When talking to millennial moms, should brands go ‘mom’ or ‘millennial?’ 5 charts explain.
By Rob McLoughlin, VP, Consumer Research, POPSUGAR. For more on millennial women, visit POPSUGAR Insights.
Millennials and emerging social media apps have three things in common: they’re young, they’re shiny and marketers love them. But throw motherhood into the mix and platform strategies get muddled. Should brands work off the traditional “mom” playbook or mix it up with younger-skewing social apps?
POPSUGAR’s latest study of more than 800 women shows that young people with young people of their own have distinct needs and platform preferences than their peers. Brands that crack that code untie $200 billion in purchasing power.
Apples not so far from the tree
That being said, millennial moms are not so different than… their moms. The trappings of 21st century life are different, but the inner lives are the same. These are new moms—83 percent of first-born children are born to millennial mothers—with all the new mom challenges: They’re putting themselves second for the first time in their lives, and they’re wondering if anything they do is “good enough.”
“The number one feeling that mothers feel more intensely than any other is deep-seeded doubt about how they’re doing as a mother,” said Lauren Fitzgerald, managing director of Richmond VA-based consultancy, The Mom Complex.
Indeed, only 40 percent of our respondents felt they were “the best moms they could be.” Brands that understand that vulnerability are much more likely to give mothers what they really need, whether it’s a good laugh or a good deal.
Digital time is “me-time”
Our study showed 71 percent of millennial mothers want to live a well-balanced life, but finding “me-time” is difficult. Where moms of generations past might have indulged via a daytime soap opera, millennial moms turn to digital to clear their psychic space. 35 percent of study respondents said they watch at least one online video per day, while 48 percent said apps (1-3 downloads per month) is their preferred past time.
Digital, however, is also the place moms turn to find the practical information all generations have needed— advice on fostering families’ well being, spending wisely and finding solutions for everyday challenges.
Millennial moms are open to branded content
This is where brands have the best opportunity to connect with millennial mothers—by lightening their load and helping them be their best selves. Branded content is a good fit here: Respondents most preferred ads that blend with their surroundings or offer coupons or expert information.
But that content has to strike the right tone.
“We see a lot of idealized images of mothers with their white teeth and the white sheets and their white outfits, and everything is always picked up and it’s orderly and perfect,” Fitzgerald says. “No moms connect with that because that does not reflect the way they feel about themselves or the lives that they live.”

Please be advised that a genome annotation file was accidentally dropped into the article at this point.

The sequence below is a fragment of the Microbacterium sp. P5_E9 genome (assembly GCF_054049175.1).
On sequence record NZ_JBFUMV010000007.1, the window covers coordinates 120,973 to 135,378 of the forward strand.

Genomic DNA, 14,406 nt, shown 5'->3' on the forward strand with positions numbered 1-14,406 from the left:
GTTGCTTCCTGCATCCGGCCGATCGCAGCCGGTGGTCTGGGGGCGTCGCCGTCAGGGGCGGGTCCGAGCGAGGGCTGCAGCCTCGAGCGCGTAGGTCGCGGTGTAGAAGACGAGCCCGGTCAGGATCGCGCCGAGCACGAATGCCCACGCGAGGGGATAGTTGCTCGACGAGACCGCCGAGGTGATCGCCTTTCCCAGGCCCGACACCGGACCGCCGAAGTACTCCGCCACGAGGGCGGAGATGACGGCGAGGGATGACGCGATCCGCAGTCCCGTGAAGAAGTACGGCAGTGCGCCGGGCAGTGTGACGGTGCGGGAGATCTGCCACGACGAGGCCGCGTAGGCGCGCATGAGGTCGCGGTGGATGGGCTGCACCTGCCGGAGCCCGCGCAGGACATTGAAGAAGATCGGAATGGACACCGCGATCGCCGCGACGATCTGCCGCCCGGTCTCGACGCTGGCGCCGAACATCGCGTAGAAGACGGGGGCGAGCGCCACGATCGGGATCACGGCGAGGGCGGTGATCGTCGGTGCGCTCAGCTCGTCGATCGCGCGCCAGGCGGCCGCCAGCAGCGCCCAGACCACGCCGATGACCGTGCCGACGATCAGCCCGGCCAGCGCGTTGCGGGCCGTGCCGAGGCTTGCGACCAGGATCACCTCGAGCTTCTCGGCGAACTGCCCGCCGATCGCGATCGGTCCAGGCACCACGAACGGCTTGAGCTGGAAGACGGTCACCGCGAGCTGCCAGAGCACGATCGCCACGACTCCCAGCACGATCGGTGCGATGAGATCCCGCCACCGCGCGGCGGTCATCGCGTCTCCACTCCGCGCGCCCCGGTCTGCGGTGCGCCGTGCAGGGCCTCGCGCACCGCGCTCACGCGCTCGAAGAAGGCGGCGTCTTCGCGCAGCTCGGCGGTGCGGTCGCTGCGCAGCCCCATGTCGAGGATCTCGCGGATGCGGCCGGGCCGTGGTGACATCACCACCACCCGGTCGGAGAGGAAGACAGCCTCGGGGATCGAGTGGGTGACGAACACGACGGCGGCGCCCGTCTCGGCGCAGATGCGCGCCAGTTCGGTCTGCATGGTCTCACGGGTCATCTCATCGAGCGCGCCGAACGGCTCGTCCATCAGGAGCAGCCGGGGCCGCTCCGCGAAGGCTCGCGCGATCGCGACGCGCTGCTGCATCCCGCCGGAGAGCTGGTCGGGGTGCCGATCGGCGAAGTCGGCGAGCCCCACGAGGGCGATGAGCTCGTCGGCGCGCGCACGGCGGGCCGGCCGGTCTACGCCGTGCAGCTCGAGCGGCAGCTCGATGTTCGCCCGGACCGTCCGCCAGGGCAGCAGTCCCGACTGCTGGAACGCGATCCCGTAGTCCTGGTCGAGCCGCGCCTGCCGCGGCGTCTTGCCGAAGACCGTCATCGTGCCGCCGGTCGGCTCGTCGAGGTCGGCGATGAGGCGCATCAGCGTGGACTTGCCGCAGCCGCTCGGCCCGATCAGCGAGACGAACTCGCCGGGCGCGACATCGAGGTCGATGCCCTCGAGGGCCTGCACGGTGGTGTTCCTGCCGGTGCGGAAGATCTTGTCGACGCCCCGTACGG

Millennial moms don’t have time for Periscope
Despite their overwhelming choice of platforms, Millennial moms are sticking with the big four social media platforms, according to our study: Facebook, Instagram, YouTube and Twitter. Moms are receptive to brand messaging here too. 57 percent of our respondents said they follow brands on social media. 82 said they did so on Facebook, specifically.
These more established social platforms fill needs once fulfilled by traditional media such as TV, print magazines and radio for Gen X and Boomers. But there could be another reason: Peer-to-peer sharing is easiest on the biggest, most established platforms and busy moms want the biggest return on their time investment.
Conversely, the buzzy social networks agencies and brands like to experiment with don’t have traction…yet. Periscope trails the big four by a large margin; Snapchat’s penetration is also shallow.
Social influencer Bethany Halford, 32, confirms the data, saying her 48,000 strong Instagram channel is by far her strongest. The stay-at-home mother of two co-created “Whoa. Wait. Walmart?” with friend Amanda Jerkins as a way to showcase their big box finds. They also run a Tumblr blog and have a Facebook presence.
“We want to be really good at what our audience wants us to be good at,” Halford said. Snapchat and Periscope don’t have a large audience yet, she said, and it presents challenges for the creators.“Doing videos on the go is challenging. It’s overwhelming to stop and do a video of me running through Walmart when I’m with my kids.”
Still, this segment is not a monolith. “A 22-year-old is very different from a 32-year-old,” said Fitzgerald. While older millennial moms (31-35) are into Facebook and Instagram, younger millennial moms (18-30) are more likely to use Snapchat and Tumblr.
For more data points on Millennial Mothers, check out POPSUGAR Insights.
*Photo credits: Amanda Jerkins, Stephen Jerkins, Bethany Halford